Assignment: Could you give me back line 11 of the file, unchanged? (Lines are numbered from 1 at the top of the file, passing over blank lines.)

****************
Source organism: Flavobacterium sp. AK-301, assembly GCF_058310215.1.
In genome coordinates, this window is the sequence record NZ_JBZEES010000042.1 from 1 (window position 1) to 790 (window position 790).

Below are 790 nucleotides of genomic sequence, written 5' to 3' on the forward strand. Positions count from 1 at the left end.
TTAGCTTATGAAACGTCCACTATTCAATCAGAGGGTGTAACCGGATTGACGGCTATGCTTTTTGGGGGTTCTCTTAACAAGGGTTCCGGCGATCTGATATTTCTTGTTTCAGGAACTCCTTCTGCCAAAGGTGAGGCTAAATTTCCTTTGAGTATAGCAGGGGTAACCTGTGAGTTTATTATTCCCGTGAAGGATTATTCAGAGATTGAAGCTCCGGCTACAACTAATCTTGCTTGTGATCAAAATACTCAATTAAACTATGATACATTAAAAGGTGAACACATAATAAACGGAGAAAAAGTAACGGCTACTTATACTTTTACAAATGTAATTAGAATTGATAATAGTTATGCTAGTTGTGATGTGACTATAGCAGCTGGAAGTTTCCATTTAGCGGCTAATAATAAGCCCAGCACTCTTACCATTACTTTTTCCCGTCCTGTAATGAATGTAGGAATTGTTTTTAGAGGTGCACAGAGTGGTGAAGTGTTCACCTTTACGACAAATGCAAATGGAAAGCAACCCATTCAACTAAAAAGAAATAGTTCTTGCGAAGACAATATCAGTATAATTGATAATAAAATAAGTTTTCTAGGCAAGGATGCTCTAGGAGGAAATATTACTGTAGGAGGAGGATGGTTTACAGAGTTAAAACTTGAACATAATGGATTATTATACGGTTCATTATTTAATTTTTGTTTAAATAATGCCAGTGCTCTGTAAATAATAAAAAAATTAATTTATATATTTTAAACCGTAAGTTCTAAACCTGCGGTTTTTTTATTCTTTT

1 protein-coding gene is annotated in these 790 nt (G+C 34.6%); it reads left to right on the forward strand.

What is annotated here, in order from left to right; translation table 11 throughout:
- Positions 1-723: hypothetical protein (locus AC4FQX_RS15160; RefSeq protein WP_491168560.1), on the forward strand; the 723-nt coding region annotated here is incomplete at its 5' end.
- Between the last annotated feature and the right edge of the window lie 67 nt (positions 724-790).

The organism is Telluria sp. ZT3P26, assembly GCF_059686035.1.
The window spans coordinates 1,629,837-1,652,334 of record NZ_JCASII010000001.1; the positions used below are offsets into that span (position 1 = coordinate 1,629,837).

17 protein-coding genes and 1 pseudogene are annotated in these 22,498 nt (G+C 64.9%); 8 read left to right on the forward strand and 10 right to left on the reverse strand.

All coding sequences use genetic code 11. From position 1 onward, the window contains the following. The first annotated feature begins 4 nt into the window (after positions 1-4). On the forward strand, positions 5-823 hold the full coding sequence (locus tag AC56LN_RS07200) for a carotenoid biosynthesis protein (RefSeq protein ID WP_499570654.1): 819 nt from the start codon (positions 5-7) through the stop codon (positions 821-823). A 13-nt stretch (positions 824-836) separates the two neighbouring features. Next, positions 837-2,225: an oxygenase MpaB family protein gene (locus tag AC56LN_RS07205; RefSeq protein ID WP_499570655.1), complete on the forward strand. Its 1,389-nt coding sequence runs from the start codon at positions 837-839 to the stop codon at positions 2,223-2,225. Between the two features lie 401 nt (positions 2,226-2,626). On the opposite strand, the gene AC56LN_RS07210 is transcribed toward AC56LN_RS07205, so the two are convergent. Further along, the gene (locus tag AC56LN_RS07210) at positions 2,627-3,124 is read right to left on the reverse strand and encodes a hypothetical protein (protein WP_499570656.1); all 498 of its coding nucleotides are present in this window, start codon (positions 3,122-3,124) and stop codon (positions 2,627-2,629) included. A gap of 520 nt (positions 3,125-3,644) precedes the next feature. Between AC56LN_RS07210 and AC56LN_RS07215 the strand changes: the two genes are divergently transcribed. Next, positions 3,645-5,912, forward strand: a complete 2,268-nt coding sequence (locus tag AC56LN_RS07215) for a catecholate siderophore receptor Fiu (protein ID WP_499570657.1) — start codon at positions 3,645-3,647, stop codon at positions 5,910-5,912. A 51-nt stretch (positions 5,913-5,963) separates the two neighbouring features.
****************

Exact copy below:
17 protein-coding genes and 1 pseudogene are annotated in these 22,498 nt (G+C 64.9%); 8 read left to right on the forward strand and 10 right to left on the reverse strand.